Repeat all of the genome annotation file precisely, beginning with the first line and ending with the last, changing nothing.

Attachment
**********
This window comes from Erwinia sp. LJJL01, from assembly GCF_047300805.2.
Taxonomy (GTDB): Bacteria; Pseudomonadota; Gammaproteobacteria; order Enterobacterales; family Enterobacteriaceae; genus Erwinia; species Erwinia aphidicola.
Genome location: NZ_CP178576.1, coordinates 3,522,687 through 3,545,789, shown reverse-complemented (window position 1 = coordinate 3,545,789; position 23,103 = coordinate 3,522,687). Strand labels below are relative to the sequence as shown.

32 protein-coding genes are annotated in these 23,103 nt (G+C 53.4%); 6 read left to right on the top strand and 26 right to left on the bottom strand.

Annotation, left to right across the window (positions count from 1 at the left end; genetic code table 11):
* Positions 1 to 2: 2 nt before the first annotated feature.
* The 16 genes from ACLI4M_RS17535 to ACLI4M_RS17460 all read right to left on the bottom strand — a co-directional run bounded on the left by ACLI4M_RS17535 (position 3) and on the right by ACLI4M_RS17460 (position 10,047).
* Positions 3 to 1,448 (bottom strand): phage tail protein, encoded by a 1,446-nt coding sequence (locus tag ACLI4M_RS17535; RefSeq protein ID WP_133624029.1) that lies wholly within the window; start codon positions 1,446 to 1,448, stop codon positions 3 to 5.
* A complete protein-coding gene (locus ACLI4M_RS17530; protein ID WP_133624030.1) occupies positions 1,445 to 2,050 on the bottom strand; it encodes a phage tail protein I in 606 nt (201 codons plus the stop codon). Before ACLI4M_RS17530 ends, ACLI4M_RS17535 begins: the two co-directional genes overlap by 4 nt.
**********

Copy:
This window comes from Erwinia sp. LJJL01, from assembly GCF_047300805.2.
Taxonomy (GTDB): Bacteria; Pseudomonadota; Gammaproteobacteria; order Enterobacterales; family Enterobacteriaceae; genus Erwinia; species Erwinia aphidicola.
Genome location: NZ_CP178576.1, coordinates 3,522,687 through 3,545,789, shown reverse-complemented (window position 1 = coordinate 3,545,789; position 23,103 = coordinate 3,522,687). Strand labels below are relative to the sequence as shown.

32 protein-coding genes are annotated in these 23,103 nt (G+C 53.4%); 6 read left to right on the top strand and 26 right to left on the bottom strand.

Annotation, left to right across the window (positions count from 1 at the left end; genetic code table 11):
* Positions 1 to 2: 2 nt before the first annotated feature.
* The 16 genes from ACLI4M_RS17535 to ACLI4M_RS17460 all read right to left on the bottom strand — a co-directional run bounded on the left by ACLI4M_RS17535 (position 3) and on the right by ACLI4M_RS17460 (position 10,047).
* Positions 3 to 1,448 (bottom strand): phage tail protein, encoded by a 1,446-nt coding sequence (locus tag ACLI4M_RS17535; RefSeq protein ID WP_133624029.1) that lies wholly within the window; start codon positions 1,446 to 1,448, stop codon positions 3 to 5.
* A complete protein-coding gene (locus ACLI4M_RS17530; protein ID WP_133624030.1) occupies positions 1,445 to 2,050 on the bottom strand; it encodes a phage tail protein I in 606 nt (201 codons plus the stop codon). Before ACLI4M_RS17530 ends, ACLI4M_RS17535 begins: the two co-directional genes overlap by 4 nt.